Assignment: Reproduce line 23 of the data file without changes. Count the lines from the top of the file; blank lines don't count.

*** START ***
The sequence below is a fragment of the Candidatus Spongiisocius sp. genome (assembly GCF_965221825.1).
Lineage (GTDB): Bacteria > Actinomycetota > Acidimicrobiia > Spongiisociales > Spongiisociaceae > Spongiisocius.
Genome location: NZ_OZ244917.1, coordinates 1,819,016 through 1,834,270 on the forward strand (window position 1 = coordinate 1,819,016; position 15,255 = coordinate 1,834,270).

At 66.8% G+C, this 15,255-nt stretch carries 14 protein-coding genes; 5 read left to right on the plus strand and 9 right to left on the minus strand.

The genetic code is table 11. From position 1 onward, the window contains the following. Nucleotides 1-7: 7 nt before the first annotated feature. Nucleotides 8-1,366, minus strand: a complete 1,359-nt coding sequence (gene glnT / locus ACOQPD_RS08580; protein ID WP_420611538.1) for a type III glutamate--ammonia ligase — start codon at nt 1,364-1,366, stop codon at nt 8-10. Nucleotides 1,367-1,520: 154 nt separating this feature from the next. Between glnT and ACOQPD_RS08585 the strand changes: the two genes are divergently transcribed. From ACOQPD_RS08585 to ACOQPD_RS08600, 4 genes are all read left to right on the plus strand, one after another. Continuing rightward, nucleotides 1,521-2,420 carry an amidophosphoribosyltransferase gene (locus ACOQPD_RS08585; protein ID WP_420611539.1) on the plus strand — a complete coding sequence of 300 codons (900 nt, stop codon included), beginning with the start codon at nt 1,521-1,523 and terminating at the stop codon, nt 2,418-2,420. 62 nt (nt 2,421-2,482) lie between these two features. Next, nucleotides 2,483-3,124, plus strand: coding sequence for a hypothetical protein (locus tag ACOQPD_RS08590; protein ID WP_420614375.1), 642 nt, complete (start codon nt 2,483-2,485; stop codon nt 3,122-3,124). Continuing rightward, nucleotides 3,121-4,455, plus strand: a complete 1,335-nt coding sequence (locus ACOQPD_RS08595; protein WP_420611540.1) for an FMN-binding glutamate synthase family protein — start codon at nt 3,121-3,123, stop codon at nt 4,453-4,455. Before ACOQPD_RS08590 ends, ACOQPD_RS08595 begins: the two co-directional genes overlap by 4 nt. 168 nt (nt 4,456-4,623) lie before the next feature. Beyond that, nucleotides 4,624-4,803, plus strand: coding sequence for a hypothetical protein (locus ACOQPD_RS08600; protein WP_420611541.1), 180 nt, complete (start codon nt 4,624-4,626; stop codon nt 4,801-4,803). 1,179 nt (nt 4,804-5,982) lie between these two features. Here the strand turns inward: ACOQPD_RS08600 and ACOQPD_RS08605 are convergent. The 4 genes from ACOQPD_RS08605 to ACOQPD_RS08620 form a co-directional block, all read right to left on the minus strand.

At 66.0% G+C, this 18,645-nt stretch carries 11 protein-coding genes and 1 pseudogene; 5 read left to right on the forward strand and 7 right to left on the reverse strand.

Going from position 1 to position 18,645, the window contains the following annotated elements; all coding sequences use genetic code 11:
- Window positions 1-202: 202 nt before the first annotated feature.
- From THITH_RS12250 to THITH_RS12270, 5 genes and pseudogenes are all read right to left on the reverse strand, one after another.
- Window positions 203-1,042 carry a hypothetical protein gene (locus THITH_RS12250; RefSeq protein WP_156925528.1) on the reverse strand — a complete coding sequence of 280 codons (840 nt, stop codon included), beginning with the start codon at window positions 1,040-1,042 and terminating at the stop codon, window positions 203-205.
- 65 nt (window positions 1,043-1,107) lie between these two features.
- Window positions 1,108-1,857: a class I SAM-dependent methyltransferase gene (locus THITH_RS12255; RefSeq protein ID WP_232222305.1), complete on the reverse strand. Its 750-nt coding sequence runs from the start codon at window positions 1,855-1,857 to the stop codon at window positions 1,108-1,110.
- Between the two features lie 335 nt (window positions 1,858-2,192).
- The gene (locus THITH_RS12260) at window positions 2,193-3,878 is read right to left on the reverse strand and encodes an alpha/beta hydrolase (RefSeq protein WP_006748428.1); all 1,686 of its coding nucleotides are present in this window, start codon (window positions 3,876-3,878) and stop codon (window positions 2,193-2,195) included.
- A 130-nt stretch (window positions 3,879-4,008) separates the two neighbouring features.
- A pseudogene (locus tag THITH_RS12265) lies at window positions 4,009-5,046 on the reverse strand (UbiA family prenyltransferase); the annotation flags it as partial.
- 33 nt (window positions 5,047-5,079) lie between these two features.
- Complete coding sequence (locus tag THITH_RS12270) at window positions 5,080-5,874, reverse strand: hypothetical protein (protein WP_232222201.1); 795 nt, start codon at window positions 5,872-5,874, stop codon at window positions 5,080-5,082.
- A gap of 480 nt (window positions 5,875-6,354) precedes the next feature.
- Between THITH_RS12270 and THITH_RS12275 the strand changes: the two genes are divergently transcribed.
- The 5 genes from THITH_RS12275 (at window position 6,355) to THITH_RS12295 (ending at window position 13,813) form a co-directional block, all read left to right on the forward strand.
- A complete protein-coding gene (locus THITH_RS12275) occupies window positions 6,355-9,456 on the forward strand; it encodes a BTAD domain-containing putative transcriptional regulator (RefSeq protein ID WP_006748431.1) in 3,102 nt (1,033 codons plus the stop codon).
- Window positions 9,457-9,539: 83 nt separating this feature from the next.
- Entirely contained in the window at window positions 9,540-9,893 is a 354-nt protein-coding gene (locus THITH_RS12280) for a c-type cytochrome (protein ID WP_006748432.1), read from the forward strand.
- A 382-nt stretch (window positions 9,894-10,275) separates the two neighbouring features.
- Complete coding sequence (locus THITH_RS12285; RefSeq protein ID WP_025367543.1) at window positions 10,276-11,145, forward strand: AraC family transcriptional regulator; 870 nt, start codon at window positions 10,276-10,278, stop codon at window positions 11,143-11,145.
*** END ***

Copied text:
- Window positions 9,457-9,539: 83 nt separating this feature from the next.